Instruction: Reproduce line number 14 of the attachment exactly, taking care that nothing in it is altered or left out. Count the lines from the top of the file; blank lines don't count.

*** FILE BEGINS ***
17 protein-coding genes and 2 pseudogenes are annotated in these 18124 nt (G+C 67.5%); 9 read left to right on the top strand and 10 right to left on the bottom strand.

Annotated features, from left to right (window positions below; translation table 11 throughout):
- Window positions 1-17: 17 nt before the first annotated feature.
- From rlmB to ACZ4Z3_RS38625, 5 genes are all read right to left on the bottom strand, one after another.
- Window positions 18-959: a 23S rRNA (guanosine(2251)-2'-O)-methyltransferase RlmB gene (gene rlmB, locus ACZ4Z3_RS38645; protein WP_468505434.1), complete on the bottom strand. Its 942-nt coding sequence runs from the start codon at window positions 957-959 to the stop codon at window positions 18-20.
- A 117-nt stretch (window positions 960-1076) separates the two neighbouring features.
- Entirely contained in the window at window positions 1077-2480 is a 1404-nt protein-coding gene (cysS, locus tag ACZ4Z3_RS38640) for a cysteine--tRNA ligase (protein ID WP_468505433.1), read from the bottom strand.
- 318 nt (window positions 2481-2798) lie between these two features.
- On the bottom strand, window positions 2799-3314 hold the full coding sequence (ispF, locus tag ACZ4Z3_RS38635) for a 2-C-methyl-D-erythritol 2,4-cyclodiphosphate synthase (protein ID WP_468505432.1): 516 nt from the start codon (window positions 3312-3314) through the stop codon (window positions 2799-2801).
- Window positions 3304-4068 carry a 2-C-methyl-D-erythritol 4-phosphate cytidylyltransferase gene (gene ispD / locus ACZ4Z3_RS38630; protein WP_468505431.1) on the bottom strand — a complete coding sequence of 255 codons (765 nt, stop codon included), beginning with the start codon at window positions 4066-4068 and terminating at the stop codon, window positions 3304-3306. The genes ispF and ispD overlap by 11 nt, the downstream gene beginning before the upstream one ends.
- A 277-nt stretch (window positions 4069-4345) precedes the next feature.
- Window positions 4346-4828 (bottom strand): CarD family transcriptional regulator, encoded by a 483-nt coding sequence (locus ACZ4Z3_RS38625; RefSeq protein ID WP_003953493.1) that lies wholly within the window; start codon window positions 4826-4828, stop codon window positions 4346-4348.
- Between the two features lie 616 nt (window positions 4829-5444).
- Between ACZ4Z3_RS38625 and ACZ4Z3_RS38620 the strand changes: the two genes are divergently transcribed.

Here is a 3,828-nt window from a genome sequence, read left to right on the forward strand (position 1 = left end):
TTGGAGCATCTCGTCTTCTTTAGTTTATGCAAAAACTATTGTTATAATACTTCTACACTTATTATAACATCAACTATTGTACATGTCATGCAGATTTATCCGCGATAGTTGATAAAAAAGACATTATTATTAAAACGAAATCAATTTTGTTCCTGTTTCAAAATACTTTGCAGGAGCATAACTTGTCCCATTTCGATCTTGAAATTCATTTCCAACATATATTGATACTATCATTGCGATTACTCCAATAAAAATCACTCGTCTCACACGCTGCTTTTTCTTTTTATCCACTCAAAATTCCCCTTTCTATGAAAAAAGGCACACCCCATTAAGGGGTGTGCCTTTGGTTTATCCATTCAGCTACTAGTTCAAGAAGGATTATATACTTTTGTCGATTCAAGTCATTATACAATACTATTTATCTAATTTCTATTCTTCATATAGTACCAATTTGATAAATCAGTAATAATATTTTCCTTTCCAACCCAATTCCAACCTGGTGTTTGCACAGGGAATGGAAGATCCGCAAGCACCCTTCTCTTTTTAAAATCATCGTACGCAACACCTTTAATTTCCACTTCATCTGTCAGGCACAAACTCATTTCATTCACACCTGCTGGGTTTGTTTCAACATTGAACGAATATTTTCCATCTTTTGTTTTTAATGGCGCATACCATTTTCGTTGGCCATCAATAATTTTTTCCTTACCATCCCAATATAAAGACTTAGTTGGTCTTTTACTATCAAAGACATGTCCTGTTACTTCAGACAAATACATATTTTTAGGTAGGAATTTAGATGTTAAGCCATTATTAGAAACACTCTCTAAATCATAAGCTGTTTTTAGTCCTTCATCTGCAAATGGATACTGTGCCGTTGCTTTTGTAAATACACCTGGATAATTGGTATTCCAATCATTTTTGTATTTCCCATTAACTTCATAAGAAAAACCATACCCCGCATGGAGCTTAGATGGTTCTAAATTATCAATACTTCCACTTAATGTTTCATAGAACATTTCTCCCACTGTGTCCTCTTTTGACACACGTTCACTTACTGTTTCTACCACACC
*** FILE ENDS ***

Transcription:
- Between ACZ4Z3_RS38625 and ACZ4Z3_RS38620 the strand changes: the two genes are divergently transcribed.